On June 30, 2017, survey results were released by the Performance Monitoring and Accountability 2020 (PMA2020) Schistosomiasis project that revealed the disease to be more geographically and demographically spread across the country than previously understood. The PMA2020 program in Kampala, Uganda found that Schistosomiasis (a highly endemic and neglected parasitic disease that is transmitted by contact with contaminated fresh water inhabited by snails carrying the parasite, commonly known as Bilharzia) affects more than 1 in 5 people (22% prevalence) in Uganda, with children ages 2 to 4 at greatest risk (31%). The findings spurred significant discussions among policymakers, who agreed that the disease is more widespread than previously known. Many key stakeholders committed to further disseminating the data and to focus on developing more holistic solutions to combatting Schistosomiasis at the community level.
The results were released at a dissemination event hosted by Makerere University School of Public Health. The data from PMA2020’s Round 1 Schistosomiasis survey was collected from October to December 2016. PMA2020 uses mobile technology and local networks of female data collectors to generate rapid-turnaround surveys on important health indicators.
A diverse group of over 70 stakeholders from health and water and sanitation sectors attended the event, including representatives from the Ministry of Health Vector Control Division (MOH-VCD) and Environmental Health Division, along with high-level participation from Ministry of Health.
The Director General of Health Services (MOH), Mr. Anthony Mbonye, opened the meeting by thanking the research team for spearheading this Schistosomiasis study and noted that there is a great desire to improve health with a comprehensive package of service delivery in partnership with the private sector.
Following the presentation of the findings, there was an extensive discussion led by the head of the MOH-VCD and National Neglected Tropical Disease Coordinator, Dr. Edridah Muheki Tukahebwa. Dr. Edridah reiterated how much more widespread the disease is than previously understood and that these new results need to be shared more extensively at the regional and district levels.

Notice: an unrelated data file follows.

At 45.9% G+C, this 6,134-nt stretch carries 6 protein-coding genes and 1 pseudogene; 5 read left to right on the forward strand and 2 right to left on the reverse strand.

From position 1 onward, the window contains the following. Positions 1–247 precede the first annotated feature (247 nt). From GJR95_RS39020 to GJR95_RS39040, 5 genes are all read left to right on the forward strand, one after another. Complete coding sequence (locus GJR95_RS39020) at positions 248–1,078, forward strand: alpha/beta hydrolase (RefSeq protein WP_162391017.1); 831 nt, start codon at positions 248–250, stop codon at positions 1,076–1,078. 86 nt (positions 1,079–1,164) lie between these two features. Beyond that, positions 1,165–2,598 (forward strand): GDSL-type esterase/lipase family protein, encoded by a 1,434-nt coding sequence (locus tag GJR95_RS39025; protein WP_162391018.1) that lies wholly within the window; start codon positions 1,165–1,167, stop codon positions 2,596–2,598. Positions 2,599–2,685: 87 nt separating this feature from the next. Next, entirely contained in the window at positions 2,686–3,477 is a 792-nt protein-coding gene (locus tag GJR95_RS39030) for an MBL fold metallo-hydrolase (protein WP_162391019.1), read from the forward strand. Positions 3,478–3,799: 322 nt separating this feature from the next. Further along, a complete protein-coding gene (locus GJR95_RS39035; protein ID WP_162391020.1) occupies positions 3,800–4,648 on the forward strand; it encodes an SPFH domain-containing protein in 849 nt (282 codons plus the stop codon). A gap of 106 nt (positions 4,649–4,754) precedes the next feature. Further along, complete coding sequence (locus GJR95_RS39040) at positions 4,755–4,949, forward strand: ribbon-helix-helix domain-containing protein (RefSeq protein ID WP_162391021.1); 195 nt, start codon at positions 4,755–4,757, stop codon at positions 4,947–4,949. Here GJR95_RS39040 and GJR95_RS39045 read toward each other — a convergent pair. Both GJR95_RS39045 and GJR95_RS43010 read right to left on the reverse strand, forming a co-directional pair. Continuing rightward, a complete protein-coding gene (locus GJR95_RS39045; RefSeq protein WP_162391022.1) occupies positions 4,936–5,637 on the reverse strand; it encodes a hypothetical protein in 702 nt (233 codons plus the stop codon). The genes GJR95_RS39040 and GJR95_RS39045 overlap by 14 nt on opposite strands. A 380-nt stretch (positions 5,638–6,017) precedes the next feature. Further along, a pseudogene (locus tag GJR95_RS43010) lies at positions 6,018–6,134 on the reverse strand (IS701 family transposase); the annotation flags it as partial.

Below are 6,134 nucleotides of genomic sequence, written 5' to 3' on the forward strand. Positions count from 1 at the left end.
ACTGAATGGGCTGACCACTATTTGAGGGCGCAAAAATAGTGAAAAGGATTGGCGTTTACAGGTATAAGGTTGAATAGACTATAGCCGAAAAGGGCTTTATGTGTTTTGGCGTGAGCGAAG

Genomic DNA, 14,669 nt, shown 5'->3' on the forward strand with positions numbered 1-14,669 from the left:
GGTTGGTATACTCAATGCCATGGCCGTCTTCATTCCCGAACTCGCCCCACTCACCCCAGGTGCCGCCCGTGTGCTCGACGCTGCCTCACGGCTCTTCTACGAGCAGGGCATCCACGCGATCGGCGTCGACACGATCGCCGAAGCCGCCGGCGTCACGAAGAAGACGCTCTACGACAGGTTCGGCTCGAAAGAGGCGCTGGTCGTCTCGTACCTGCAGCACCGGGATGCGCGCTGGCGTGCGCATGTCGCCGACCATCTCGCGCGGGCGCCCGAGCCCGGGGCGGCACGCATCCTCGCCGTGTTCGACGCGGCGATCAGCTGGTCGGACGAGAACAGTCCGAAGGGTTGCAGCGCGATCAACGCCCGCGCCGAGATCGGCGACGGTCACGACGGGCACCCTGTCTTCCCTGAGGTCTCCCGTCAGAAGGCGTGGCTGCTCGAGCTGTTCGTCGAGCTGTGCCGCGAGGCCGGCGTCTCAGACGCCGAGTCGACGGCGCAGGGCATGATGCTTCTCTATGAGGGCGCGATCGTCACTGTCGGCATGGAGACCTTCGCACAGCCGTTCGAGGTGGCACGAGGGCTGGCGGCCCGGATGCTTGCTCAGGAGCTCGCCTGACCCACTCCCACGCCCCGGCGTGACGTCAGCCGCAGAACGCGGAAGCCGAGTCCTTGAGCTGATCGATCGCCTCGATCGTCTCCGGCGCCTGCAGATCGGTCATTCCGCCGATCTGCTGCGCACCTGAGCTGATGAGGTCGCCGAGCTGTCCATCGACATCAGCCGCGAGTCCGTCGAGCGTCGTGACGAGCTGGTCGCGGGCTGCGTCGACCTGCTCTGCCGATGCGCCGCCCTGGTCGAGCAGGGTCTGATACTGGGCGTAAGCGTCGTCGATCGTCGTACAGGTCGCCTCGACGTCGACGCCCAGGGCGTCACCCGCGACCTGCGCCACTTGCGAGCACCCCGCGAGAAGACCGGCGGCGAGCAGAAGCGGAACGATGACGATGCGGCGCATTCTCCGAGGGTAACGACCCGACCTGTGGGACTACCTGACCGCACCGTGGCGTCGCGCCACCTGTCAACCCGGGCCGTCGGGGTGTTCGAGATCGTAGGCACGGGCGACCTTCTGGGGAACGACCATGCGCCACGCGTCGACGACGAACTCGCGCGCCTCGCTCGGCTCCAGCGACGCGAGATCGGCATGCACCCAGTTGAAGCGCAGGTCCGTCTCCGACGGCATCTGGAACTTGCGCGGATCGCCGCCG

Parliamentarians in attendance reacted to the importance of water and sanitation infrastructure to protect people from Schistosomiasis and pledged to help take the findings further down to their communities.
One of the main survey results was that only half of the population had knowledge of the disease. Given this lack of awareness, the chair of the health committee in Parliament pledged that they were ready to work with the MOH-VCD to ensure people have prevention knowledge.
These commitments are a positive first step in controlling Schistosomiasis in Uganda.
About the study:
Performance Monitoring and Accountability 2020 Schistosomiasis (PMA2020 Schisto) is a research survey created specifically for Uganda, as part of the PMA2020 project. The survey was conducted to develop the first nationally representative prevalence rate of Schistosomiasis. The first round of PMA Schisto was implemented by Makerere University School of Public Health in Kampala, in partnership with the Uganda Bureau of Statistics (UBOS), the Uganda Ministry of Health’s Vector Control Division and the Schistosomiasis Control Initiative. The survey collected data in 98 districts in Uganda. Overall direction and support was provided by the Johns Hopkins University Water Institute and the Bill and Melinda Gates Institute for Population and Reproductive Health at the Johns Hopkins Bloomberg School of Public Health through a generous gift from Maxmind, Inc.
Friday, August 4, 2017